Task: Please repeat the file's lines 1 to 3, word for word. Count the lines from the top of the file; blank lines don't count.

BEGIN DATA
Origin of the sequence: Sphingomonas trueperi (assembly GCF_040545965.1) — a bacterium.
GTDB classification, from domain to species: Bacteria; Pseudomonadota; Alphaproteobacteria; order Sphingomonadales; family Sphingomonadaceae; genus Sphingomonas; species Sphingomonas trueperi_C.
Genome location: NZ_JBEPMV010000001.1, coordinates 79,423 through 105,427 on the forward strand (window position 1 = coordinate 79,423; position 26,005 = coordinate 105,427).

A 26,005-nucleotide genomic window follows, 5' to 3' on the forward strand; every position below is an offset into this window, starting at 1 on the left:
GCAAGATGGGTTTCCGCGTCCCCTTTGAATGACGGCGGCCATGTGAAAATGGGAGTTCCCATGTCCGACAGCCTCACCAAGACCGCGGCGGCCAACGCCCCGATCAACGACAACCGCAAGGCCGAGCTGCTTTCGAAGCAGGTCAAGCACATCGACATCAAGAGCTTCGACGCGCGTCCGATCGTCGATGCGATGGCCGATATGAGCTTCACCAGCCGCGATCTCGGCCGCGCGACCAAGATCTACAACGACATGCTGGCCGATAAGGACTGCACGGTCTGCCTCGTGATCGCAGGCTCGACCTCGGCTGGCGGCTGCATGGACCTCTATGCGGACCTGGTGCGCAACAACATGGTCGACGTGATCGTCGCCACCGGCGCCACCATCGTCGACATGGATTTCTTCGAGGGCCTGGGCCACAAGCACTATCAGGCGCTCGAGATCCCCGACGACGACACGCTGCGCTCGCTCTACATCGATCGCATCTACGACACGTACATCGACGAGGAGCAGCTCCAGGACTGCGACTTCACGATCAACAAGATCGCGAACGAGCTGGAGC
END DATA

Origin of the sequence: Sphingomonas trueperi (assembly GCF_040545965.1) — a bacterium.
GTDB classification, from domain to species: Bacteria; Pseudomonadota; Alphaproteobacteria; order Sphingomonadales; family Sphingomonadaceae; genus Sphingomonas; species Sphingomonas trueperi_C.
Genome location: NZ_JBEPMV010000001.1, coordinates 79,423 through 105,427 on the forward strand (window position 1 = coordinate 79,423; position 26,005 = coordinate 105,427).